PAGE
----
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Council meets new Innisfail C.O.P. president

New citizen crime busting support group will soon patrol the streets in Innisfail
Izetta Sellors, the new president of Innisfail's resurrected Citizens On Patrol, was introduced to members of Innisfail's town council on Sept. 11.

INNISFAIL – The resurrected Innisfail chapter of Citizens On Patrol (C.O.P.) has secured office space and is within a few weeks of being a valued operational community crime busting force alongside the RCMP.

At town council’s regular meeting on Sept. 11, the local C.O.P. chapter’s new president, Izetta Sellors, was introduced to members of town council.

Innisfail’s new C.O.P. chapter, a process that began with a citizen query at a RCMP-sponsored town hall meeting nearly a year ago, is the first in more than nine years since the old one ceased operations on Aug. 31, 2014.

The mandated role of citizen members of the not-for-profit COP program is to act as additional “eyes and ears” for their community and the police, with an ultimate goal of reducing crime in the community.

Sellors, who was warmly received by council, told the town’s elected officials the community’s new C.O.P. is “hoping” to begin operations in late October with 10 active members, with another two citizens on the fence about joining.

“We're assisting the RCMP, as we are basically the eyes in the community to report anything that we see going on,” said Sellors, who answered several questions from interested members of council. “We basically go in there and we can pick different shifts. We always go out in pairs. We will never go out alone.

“And we'll be in communication with the RCMP on when we're going out and for how long.”

Sellors told council that all Innisfail C.O.P. members have taken an online training course that is mandated by the Alberta Citizens On Patrol Association (ACOPA), the governing body for C.O.P. chapters across the province.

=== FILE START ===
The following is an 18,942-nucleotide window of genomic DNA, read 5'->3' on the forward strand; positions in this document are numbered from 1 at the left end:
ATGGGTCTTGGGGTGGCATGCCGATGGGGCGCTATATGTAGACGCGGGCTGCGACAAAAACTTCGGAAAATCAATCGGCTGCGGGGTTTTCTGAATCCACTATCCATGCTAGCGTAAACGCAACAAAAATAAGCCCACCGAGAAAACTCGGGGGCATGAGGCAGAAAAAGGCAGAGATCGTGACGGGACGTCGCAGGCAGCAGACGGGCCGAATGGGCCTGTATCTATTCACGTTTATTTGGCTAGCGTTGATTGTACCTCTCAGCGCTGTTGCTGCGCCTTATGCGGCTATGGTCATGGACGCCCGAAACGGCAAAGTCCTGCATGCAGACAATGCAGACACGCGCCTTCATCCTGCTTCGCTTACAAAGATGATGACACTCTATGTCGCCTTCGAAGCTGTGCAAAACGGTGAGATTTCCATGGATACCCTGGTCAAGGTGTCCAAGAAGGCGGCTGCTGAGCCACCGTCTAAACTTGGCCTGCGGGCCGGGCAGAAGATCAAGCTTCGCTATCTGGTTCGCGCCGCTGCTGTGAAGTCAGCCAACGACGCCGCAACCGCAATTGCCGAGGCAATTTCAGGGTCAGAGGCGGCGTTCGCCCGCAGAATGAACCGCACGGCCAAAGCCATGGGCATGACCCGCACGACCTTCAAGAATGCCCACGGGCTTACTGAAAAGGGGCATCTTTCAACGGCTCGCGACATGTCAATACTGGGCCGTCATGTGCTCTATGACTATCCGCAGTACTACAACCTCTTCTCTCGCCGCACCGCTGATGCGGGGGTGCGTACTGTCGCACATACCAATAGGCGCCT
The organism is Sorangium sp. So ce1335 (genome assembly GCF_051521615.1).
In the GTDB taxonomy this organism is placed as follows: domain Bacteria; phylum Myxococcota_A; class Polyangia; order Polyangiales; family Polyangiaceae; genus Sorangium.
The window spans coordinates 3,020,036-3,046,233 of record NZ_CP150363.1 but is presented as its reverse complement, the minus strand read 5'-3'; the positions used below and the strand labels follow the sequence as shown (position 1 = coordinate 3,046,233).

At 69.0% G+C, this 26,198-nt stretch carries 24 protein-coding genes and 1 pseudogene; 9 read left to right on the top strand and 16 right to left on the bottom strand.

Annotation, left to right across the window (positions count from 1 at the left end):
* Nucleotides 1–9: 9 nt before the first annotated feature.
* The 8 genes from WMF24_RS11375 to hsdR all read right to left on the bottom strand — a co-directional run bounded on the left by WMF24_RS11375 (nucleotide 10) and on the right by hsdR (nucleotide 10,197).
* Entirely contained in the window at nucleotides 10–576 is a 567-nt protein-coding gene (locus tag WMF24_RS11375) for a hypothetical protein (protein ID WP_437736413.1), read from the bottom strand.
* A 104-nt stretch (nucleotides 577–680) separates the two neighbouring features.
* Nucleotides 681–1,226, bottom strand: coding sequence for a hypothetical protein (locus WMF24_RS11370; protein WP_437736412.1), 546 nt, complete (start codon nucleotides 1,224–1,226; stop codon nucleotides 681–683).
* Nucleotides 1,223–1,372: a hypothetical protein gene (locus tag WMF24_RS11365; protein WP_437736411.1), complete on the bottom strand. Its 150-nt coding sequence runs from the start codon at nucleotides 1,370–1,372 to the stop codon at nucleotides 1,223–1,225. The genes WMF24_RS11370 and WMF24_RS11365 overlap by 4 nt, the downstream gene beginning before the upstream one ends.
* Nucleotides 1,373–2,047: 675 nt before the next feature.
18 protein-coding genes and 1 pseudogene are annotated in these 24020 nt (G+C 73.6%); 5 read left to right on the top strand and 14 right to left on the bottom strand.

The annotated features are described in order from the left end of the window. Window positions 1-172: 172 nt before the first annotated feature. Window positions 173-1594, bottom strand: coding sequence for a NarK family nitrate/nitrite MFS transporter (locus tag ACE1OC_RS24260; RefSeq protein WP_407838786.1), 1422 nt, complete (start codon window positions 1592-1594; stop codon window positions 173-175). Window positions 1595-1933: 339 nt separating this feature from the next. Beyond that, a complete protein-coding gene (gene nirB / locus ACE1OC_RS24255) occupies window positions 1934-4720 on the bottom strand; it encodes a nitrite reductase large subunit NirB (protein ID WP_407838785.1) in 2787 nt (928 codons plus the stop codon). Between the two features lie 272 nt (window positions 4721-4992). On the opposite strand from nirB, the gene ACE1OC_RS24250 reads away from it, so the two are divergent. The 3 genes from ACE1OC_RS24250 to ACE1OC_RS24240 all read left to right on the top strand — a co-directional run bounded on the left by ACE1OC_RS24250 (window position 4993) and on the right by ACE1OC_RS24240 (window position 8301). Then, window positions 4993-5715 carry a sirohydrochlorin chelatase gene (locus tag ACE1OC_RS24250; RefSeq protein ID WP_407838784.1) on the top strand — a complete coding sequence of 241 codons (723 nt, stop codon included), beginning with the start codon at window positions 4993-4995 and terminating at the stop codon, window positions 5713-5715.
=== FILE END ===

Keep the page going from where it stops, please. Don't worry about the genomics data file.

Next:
“It basically goes over safety of the members, and what we are. We are not to try to be the police and involve ourselves or anything that get us into any danger,” said Sellors, adding on-duty C.O.P. members communicate with RCMP partners through a free ACOPA phone app given to members.

“We can download videos or take pictures and they get submitted right to the RCMP,” she added. “We also have WhatsApp that we're constantly text messaging with RCMP members that we do know.”

Council was also told the new local C.O.P. chapter will be fundraising to help pay for its ongoing expenses.

Sellors requested to council to approve office space at the Innisfail Twin Arena they could use for monthly meetings.

Council unanimously agreed to support the new Innisfail group by directing that a room at the Arena be given to them free of charge.

Innisfail RCMP Staff Sgt. Ian Ihme told the Albertan after Sellors’ presentation that while the Innisfail C.O.P. chapter had been formed and executive members elected necessary registration documents still need to be received from the provincial government and ACOPA.

“They're just waiting for those documents to come back and their not-for-profit status to be approved, which we anticipate will be very shortly,” said Ihme. “And then within the next few weeks they will hopefully be up and patrolling.”

As for funding support, Ihme said the National Police Federation, the union representing RCMP members, has donated $1,500 for seed money to help the new Innisfail C.O.P. chapter become operational.

For citizens interested in supporting or volunteering for the resurrected Innisfail chapter of Citizens On Patrol he or she can email [email protected]


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